Key Words: The oil ‘futures market worked to perfection,’ says head of world’s largest exchange of crude’s historic plunge to $0
It might not have been pretty to some but the crude-oil market worked as it should have on Monday, according to Terrence Duffy, CEO of CME Group.
‘The futures market worked to perfection.’
Duffy explained, during a CNBC interview on Wednesday, that despite the historic descent for West Texas Intermediate crude for the now-defunct May contract
to settle at an unprecedented level at negative $37.623 two days ago, a broken market wasn’t to blame.
Nobody should have been “under the perception that it can’t go below zero,” said the head of the world’s largest exchange platform by market capitalization. The Chicago-based CME Group’s market value is about $64 billion compared with nearly $50 billion for the New York Stock Exchange owner Intercontinental Exchange Inc.
Individual investors, sometimes referred to as oil tourists, piled into exchange traded products, including United States Oil Fund LP
in recent weeks, but were slammed on Monday as crude futures collapsed to levels never before witnessed, amid a glut of oil and few places to store the asset.
The stunning subzero drop for oil prompted Continental Resources Inc.
founder Harold Hamm to file a complaint with the CME and write a letter to the Commodity Futures Trading Commission asking for a probe into “potential market manipulation, failed systems or computer programming failures,” Reuters reported.
A CFTC spokesman told Reuters: “We continue to look at these developments closely.”
Hamm on a separate segment Wednesday on CNBC said that “our industry is beleaguered,” referring to the energy sector’s price collapse, which had been playing out before Monday, as the COVID-19 pandemic amplified fears that too much oil is being produced into a global economy that has been mostly seized up by closures to help limit the spread of the deadly contagion.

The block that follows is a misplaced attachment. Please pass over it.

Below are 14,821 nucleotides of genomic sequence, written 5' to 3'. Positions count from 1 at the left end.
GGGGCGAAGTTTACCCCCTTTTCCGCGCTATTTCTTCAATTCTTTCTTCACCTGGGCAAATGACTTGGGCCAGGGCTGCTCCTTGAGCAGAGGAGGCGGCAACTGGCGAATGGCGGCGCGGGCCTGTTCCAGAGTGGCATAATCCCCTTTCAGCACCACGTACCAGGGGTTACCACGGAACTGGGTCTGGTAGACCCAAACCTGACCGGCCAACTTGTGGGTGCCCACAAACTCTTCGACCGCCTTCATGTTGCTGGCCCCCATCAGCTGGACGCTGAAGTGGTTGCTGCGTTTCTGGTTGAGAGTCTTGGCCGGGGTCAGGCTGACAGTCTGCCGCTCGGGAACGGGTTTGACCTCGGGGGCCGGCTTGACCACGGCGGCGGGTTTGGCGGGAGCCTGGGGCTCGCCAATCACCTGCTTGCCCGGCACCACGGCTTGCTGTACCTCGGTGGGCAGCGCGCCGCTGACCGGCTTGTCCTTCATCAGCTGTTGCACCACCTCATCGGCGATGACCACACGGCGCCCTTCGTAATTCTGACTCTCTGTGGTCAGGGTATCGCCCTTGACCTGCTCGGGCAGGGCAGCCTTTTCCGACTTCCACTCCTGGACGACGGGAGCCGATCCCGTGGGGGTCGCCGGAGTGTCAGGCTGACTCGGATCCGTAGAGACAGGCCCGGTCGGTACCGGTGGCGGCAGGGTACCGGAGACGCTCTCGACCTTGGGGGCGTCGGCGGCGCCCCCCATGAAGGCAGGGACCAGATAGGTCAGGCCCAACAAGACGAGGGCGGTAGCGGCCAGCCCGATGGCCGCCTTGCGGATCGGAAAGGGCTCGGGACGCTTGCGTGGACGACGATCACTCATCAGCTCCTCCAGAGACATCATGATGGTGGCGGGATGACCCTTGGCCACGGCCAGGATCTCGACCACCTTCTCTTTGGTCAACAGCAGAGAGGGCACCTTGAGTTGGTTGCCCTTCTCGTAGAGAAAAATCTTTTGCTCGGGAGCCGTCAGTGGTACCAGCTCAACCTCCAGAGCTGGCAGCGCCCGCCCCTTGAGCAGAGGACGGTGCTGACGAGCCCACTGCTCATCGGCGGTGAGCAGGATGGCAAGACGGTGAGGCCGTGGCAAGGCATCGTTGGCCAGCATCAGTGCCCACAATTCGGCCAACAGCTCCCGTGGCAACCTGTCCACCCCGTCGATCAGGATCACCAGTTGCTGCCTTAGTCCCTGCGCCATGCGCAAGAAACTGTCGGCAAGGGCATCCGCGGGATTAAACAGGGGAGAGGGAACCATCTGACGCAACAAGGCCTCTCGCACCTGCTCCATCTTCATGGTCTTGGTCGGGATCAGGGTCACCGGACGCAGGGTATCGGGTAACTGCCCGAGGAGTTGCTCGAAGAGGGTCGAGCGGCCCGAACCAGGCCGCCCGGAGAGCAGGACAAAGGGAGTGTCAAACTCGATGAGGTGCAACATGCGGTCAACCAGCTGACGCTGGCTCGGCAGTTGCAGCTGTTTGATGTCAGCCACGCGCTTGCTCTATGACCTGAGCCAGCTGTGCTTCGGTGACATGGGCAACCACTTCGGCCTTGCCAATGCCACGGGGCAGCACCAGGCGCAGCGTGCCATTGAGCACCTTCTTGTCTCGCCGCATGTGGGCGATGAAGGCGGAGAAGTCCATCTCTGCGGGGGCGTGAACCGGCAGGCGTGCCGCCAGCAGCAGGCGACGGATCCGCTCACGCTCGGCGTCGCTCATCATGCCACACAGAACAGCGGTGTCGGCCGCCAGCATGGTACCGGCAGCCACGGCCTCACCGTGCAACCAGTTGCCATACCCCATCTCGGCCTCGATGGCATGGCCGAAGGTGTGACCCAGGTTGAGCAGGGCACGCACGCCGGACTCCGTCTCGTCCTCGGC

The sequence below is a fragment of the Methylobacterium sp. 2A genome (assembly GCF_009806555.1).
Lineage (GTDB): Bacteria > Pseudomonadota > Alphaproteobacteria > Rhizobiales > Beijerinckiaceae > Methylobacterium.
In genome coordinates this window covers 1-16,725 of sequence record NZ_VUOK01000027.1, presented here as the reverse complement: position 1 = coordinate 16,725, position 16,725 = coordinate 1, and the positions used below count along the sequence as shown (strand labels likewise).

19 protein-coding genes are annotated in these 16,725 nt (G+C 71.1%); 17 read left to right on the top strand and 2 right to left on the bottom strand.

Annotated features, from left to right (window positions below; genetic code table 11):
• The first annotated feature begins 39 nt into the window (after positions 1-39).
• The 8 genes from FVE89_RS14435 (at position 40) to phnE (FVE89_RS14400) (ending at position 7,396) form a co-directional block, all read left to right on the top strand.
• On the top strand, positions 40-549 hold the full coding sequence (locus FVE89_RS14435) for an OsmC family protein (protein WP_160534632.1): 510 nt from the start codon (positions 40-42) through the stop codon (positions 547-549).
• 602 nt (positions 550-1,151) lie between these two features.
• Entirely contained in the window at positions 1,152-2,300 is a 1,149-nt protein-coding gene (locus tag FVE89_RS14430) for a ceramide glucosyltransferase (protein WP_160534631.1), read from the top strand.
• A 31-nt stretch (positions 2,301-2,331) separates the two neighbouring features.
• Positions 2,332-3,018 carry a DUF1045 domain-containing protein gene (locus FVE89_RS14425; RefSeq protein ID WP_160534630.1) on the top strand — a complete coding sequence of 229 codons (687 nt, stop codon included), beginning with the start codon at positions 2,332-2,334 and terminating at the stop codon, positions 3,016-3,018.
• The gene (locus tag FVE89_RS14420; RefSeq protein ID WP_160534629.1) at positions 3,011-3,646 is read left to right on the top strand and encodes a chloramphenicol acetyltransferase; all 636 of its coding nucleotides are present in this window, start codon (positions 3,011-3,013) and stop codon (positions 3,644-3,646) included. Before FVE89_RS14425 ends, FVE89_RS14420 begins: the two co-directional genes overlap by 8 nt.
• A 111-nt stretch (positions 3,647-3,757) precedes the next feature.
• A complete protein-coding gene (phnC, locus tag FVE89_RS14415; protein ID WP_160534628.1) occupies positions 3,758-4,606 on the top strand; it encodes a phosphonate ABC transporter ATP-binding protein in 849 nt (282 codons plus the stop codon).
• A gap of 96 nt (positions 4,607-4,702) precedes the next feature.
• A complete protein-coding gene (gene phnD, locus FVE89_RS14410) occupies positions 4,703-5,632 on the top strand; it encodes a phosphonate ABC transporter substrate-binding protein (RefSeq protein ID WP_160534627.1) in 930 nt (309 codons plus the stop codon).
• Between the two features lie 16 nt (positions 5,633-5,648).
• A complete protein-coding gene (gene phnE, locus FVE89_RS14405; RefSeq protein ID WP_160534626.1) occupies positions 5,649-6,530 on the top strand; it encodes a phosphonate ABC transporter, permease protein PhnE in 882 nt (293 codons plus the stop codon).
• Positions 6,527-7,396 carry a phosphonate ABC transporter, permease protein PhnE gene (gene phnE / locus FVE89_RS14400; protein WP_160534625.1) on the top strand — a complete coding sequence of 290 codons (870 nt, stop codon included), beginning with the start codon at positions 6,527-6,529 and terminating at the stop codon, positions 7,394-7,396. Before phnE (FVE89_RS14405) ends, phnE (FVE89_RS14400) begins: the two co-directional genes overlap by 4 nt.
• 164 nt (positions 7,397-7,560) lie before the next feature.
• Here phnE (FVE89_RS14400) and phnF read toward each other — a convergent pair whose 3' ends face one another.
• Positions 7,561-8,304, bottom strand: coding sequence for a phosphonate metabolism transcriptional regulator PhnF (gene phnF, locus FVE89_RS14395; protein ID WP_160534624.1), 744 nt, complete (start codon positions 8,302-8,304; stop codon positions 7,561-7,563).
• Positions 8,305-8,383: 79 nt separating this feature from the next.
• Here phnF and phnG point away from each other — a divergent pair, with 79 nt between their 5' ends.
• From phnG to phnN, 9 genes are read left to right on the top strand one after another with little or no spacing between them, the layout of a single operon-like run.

Hamm said that only investors who are willing to take physical delivery of oil after contracts expire should be purchasing oil futures, which carry the risk of infinite losses for investors because the contracts usually are bought using leverage.
“Anybody that can’t take physical deliver should not be buying those futures,” he told the business network.
For Duffy’s part, he said there was “no secret” that a decline below $0 was a genuine possibility.
The CME boss said that a lack of follow through on oil purchase promises made recently by the U.S. government also left the market with no big buyer to step in during the rollover period for May contract, when investors sold futures for delivery in May and upped their exposure to June contracts and those for other months.
The Trump Administration pledged to buy large quantities of oil and “fill up” the U.S. Strategic Petroleum Reserves to its full 713.5 million barrels capacity, during a on March 13 press conference declaring a national emergency due to the spread of COVID-19.
At the time, futures contracts for the U.S. benchmark West Texas Intermediate crude settled at $31.73 a barrel. Congressional Democrats then blocked a $3 billion proposal, seen as a bail out of Big Oil, to fill up the reserve as part last month’s coronavirus stimulus package. Yet on Monday, Trump said the U.S. was “looking” to add as many as 75 million barrels of oil to the reserve, after an historic day for markets that saw crude prices turn negative.
Meanwhile, June West Texas Intermediate crude
rose $2.21, or 19.1%, to settle at $13.78 a barrel on the New York Mercantile Exchange on Wednesday. A stabilization in prices of crude were attributed with helping to give a lift to equity markets, along with some upbeat earnings.
The Dow Jones Industrial Average
2% to finish at 23,475.82, the S&P 500
gained 2.3% to end at 2,799, while the Nasdaq Composite Index
climbed 2.7% to close at 8,495.
CME’s share closed 0.8% on the day but is down nearly 11% in the year-to-date.